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A review and synthesis of the first 20years of PET and fMRI studies of heard speech, spoken language and reading

Neuroimage. 2012 Aug 15;62(2):816-47. doi: 10.1016/j.neuroimage.2012.04.062. Epub 2012 May 12.A review and synthesis of the first 20 years of PET and fMRI studies of heard speech, spoken language and reading.Price CJ1.Author information1Wellcome Trust Centre for Neuroimaging, UCL, London WC1N 3BG, UK. [email protected] anatomy of language has been investigated with PET or fMRI for more than 20 years. Here I attempt to provide an overview of the brain areas associated with heard speech, speech production and reading. The conclusions of many hundreds of studies were considered, grouped according to the type of processing, and reported in the order that they were published. Many findings have been replicated time and time again leading to some consistent and undisputable conclusions. These are summarised in an anatomical model that indicates the location of the language areas and the most consistent functions that have been assigned to them. The implications for cognitive models of language processing are also considered. In particular, a distinction can be made between processes that are localized to specific structures (e.g. sensory and motor processing) and processes where specialisation arises in the distributed pattern of activation over many different areas that each participate in multiple functions. For example, phonological processing of heard speech is supported by the functional integration of auditory processing and articulation; and orthographic processing is supported by the functional integration of visual processing, articulation and semantics. Future studies will undoubtedly be able to improve the spatial precision with which functional regions can be dissociated but the greatest challenge will be to understand how different brain regions interact with one another in their attempts to comprehend and produce language.Copyright © 2012 Elsevier Inc. All rights reserved.PMID: 22584224 PMCID: PMC3398395 DOI: 10.1016/j.neuroimage.2012.04.062 [Indexed for MEDLINE] Free PMC ArticleShareImages from this publication.See all images (4)Free textFig. 1Functional–anatomical model proposed by ).A review and synthesis of the first 20 years of PET and fMRI studies of heard speech, spoken language and readingNeuroimage. 2012 Aug 15;62(2):816-847.Fig. 2Functional model based on neuroimaging studies of language.A review and synthesis of the first 20 years of PET and fMRI studies of heard speech, spoken language and readingNeuroimage. 2012 Aug 15;62(2):816-847.Fig. 3Anatomical model based on neuroimaging studies of language. See and for key to anatomical abbreviations.A review and synthesis of the first 20 years of PET and fMRI studies of heard speech, spoken language and readingNeuroimage. 2012 Aug 15;62(2):816-847.Fig. 4Illustrative sketch of the location of language related activations, based on Price et al. data.This figure was created by overlaying images of activations from many different studies that I have co-authored. Details of the studies can be provided on request to the author. The colours indicate the type of task or processing that caused the activation. The blue areas are activated by auditory stimuli (auditory 1 followed by auditory 2). The red/brown areas are activated by visual stimuli (visual 1 then visual 2). The orange areas are activated by general action selection (hand or speech). The pink and purple areas are involved in different levels of semantic and syntactic processing depending on the task demands. The dark pink areas are sensitive to the semantic content of the stimuli, the light pink areas are those that more activated for semantic than phonological decisions. The light purple areas are activated by spoken and written sentences with the dark purple areas most activated by meaningful and grammatical sentences. The green areas are involved in generating or rehearsing speech. The light green areas are involved in word retrieval, the dark green areas are involved in silent phonological decisions. The khaki green area and PreC/vPM areas are activated by mouth movements during speech. Finally the white areas, corresponding to Broca's area (pOp) and Wernicke's area (pSTS) are involved in both perception and production tasks with familiar stimuli. They may function as convergence zones that receive and send signals to all the other areas involved in perceiving and producing speech. The connections between areas are not shown because we don't yet know enough about how all the areas connect to one another.A review and synthesis of the first 20 years of PET and fMRI studies of heard speech, spoken language and readingNeuroimage. 2012 Aug 15;62(2):816-847.Publication types, MeSH terms, Grant supportPublication typesHistorical ArticleResearch Support, Non-U.S. Gov'tReviewMeSH termsBrain/anatomy & histologyBrain/physiologyBrain Mapping/history*Brain Mapping/methodsHistory, 20th CenturyHistory, 21st CenturyHumansLanguageMagnetic Resonance Imaging/history*Positron-Emission Tomography/history*ReadingSpeech/physiologySpeech Perception/physiology*Visual Perception/physiologyGrant support091593/Wellcome Trust/United KingdomLinkOut - more resourcesFull Text SourcesElsevier ScienceEurope PubMed CentralPubMed CentralMedicalMRI Scans - MedlinePlus Health Information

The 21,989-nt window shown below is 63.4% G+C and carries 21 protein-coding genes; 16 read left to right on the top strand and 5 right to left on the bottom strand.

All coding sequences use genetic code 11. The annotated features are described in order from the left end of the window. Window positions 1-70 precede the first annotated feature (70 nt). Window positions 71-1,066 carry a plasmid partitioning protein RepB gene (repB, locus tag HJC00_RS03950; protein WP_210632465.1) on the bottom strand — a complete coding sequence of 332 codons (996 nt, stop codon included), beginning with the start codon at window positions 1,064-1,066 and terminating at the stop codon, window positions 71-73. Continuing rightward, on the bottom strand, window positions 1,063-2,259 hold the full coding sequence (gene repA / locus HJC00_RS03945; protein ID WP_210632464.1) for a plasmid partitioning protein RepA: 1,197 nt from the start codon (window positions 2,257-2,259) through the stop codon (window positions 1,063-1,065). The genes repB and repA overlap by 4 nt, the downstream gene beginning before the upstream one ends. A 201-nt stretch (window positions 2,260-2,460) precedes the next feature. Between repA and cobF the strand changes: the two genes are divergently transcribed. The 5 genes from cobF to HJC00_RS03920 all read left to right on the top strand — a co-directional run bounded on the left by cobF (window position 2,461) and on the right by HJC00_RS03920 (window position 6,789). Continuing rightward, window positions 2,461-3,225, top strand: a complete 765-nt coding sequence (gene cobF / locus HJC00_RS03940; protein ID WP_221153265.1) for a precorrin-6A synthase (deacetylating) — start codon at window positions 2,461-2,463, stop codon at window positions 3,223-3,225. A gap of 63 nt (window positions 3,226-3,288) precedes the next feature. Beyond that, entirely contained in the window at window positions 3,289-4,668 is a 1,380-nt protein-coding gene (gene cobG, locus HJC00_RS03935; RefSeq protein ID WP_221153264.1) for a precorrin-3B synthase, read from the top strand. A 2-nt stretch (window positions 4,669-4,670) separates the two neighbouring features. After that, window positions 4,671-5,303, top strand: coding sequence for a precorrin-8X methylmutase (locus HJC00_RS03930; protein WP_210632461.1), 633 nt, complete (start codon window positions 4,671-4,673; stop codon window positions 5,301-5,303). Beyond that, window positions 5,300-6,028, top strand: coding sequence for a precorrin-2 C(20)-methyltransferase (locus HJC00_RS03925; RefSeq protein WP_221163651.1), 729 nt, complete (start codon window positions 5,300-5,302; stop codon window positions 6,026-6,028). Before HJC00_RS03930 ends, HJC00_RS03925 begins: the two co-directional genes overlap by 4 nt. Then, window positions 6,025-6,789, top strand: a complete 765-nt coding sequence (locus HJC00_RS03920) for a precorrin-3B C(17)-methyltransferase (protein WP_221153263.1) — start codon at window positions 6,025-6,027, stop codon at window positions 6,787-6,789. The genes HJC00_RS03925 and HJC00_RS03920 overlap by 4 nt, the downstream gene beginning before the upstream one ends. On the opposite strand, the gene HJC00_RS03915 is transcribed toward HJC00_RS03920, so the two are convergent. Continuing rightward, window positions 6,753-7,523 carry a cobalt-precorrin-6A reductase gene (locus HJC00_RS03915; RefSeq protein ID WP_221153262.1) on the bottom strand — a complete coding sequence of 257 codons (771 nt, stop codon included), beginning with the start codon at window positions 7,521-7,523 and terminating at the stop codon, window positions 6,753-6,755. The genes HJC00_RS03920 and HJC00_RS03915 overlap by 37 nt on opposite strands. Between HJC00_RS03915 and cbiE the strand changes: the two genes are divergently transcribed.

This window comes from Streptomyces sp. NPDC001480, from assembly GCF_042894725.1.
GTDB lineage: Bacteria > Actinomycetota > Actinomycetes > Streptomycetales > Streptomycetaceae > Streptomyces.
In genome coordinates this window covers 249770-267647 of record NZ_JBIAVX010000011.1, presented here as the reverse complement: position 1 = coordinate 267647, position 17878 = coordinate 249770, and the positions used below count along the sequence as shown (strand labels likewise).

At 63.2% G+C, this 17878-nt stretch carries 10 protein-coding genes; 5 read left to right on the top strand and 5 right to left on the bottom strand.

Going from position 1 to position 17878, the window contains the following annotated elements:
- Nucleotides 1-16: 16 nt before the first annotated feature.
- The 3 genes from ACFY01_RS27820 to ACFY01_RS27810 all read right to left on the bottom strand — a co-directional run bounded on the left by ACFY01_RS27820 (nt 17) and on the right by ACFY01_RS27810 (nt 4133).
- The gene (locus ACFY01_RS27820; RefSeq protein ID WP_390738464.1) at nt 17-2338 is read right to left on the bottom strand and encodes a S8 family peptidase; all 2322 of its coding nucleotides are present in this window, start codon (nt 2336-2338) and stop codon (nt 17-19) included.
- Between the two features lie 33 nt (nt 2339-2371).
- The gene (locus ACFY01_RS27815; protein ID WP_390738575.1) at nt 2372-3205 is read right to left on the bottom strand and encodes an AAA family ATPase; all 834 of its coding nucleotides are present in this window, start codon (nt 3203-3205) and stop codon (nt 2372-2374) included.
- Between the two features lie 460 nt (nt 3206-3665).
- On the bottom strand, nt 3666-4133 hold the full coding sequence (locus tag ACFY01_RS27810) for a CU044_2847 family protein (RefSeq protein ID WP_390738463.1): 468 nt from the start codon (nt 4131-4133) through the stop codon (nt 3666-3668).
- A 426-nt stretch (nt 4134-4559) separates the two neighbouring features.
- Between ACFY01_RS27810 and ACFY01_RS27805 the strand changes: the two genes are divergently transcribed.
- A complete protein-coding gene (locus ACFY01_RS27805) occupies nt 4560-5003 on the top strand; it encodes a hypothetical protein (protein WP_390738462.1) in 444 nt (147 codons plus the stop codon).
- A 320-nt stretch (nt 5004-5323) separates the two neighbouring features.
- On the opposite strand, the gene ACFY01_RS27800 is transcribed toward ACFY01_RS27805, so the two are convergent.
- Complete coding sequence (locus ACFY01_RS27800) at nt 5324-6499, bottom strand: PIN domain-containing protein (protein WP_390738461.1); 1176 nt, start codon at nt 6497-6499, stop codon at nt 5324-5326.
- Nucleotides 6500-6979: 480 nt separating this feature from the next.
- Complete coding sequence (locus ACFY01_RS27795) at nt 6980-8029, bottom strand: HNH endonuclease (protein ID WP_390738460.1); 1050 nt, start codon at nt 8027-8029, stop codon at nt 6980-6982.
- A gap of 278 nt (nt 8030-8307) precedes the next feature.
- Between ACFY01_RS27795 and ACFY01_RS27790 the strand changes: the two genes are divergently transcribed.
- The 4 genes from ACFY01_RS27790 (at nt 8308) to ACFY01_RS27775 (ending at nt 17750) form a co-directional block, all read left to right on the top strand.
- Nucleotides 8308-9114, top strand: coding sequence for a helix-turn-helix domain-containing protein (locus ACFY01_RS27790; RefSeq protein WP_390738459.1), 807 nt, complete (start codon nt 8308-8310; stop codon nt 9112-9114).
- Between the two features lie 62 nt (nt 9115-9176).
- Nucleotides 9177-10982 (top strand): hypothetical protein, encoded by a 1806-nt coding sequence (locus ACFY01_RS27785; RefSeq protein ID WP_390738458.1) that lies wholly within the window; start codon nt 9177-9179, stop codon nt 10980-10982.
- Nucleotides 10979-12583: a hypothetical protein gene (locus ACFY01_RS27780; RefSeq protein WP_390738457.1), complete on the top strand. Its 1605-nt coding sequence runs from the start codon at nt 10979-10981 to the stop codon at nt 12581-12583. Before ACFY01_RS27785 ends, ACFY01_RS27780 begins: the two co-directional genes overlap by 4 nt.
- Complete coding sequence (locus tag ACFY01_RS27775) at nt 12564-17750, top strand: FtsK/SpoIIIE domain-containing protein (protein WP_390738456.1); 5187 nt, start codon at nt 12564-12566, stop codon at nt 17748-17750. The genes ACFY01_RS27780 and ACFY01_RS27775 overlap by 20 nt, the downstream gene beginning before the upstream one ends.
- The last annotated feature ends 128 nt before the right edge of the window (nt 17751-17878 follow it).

بررسی و تلفیق ۲۰ سال اول مطالعات PET و fMRI در مورد گفتار، زبان گفتاری و مطالعه

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